Back when I still didn’t fully understand the concept of natural perfume, Chris Tsefalas, owner of The Perfume House in Portland, Oregon, used to spin me literal fairy tales on the origins of certain perfumes. Perhaps best of all was the legend of the “Snow Rose.” As Chris told the story, 300 years ago (maybe 400 now?), a European nobleman was hiking in the Himalayas (as only the wealthy could afford to do); one day he fell into a ravine without anyone noticing. He was trapped in the ravine for at least three days, and everyone was sure he was dead. Miraculously, he lived, and he swore that at certain times while he was trapped in the ravine, he could smell roses. This was so high up, there were no plants, and the few trees barely survived. None of the locals believed the man, but being from a noble european family, a perfumer was hired to come all the way to the very top of the Himalayas.
 Sure enough, the perfumer found that every morning, little tiny roses would poke their way through the snow and ice; they apparently lived for only a day. So the perfumer took a syringe-needle and sucked the aromatic principle from the plant; it took some time, because the roses were very small and there were many of them that sprouted up for a day. Then I found something about the basics of extracting an aromatic principle from given plants; roses are typically distilled. I called Chris back, and asked him outright, “Tell me again how snow rose was extracted?” He stuck to his fairy tale, and emphasized that the stuff was very rare because the perfumer 300-400 years ago had only been able to get a small amount. He was trying to sell me synthetic swill for $200 per ounce. That’s when the idea came to me of “liquid grifters,” whose aim was simply to separate a given mark from his hard-earned (or otherwise) sizable amount of money–expecting us, in blissful ignorance, to pay big money for what we’re told is rare and precious when in fact it’s nothing more than synthetic fragrance chemicals.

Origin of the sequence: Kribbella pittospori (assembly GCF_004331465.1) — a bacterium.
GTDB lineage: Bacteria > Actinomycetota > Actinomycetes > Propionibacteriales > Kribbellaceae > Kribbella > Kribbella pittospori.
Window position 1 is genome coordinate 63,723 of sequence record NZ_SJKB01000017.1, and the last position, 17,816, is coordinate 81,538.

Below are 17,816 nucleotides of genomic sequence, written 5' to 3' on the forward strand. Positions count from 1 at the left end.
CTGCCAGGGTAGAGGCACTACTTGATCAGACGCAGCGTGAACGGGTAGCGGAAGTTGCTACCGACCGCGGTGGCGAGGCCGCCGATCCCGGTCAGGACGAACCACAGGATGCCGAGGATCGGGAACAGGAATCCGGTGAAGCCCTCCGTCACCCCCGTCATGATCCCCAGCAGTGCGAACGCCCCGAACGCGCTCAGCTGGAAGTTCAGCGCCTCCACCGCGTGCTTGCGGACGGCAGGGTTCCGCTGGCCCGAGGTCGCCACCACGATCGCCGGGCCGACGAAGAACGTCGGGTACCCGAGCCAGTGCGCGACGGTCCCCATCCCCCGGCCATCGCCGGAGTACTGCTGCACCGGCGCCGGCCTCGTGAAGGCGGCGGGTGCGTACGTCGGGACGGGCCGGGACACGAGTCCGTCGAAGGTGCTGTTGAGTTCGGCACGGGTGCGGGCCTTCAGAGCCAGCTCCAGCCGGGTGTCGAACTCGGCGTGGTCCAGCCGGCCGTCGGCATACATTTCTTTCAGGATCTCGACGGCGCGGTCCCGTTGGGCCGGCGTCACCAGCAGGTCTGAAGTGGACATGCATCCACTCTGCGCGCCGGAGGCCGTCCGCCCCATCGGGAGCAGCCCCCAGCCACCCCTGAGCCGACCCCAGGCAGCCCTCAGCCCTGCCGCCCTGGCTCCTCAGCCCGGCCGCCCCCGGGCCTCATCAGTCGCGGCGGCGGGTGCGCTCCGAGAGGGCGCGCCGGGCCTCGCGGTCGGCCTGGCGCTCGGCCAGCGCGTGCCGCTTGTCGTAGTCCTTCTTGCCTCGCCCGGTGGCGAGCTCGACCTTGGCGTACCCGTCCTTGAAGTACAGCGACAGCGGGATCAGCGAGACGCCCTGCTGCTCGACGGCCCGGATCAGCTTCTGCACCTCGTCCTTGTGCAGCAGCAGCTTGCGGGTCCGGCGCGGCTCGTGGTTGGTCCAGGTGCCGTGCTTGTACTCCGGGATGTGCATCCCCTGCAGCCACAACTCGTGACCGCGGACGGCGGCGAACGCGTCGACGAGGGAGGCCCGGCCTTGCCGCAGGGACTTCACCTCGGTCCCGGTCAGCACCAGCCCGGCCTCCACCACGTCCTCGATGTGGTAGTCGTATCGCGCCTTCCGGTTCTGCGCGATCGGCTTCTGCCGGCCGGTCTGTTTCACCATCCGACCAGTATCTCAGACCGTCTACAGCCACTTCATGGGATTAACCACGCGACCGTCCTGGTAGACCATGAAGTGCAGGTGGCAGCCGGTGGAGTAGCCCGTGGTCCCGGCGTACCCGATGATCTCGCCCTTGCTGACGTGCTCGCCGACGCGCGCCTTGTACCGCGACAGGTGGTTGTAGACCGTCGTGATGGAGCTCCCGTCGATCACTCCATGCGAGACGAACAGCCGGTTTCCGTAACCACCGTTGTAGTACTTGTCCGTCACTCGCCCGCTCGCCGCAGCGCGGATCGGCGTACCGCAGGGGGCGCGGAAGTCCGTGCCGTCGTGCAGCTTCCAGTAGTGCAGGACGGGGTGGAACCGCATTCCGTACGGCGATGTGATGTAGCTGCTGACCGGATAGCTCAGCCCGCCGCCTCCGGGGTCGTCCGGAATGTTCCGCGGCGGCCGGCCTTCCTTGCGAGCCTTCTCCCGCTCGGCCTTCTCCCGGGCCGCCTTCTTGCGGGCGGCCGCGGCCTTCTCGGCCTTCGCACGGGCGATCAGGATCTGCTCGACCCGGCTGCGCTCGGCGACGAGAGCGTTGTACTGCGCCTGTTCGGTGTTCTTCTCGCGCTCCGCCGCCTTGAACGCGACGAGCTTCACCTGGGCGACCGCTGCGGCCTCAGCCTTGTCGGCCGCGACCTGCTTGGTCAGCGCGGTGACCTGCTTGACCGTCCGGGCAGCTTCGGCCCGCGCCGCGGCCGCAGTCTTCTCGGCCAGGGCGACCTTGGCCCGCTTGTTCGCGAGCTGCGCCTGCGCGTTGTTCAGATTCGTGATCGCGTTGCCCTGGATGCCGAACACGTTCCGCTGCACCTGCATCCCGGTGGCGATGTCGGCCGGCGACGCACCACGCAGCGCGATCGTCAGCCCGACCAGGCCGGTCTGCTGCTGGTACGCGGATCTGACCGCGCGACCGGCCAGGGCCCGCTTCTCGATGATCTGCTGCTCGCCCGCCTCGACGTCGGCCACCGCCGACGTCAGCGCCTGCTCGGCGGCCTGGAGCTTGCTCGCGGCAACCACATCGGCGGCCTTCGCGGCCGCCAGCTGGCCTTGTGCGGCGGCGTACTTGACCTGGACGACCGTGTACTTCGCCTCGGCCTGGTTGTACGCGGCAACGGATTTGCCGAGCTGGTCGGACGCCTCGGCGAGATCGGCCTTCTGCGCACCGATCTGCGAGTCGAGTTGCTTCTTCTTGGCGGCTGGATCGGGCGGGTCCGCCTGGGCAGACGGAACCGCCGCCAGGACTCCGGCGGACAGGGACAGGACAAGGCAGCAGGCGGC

That clinched it for me. From that moment on I dedicated myself to becoming one of the best natural perfumers the modern world has yet known. I literally felt wronged by the entire perfume industry. Here I’d come to think of certain perfumes as precious, when in fact, in the main, they’re all fakes. I thought when people talked about particular notes in particular perfumes, they were talking about actual essential oils. I didn’t know that after Chanel No. 5 was released in 1921, all perfume became synthetic; I bet most perfume lovers don’t know that either. That’s why most people generally abhor the perfume counter in a department store; you can’t help but be exposed to offensive, overwhelming, and literally toxic fragrances. I decided to become the best natural perfumer because, to be honest, that’s just the way I roll. I’d say I’m on my way, but work needs to be done on my business, my web site, my choice of perfumes, PR stuff, getting my perfumes into stores, etc.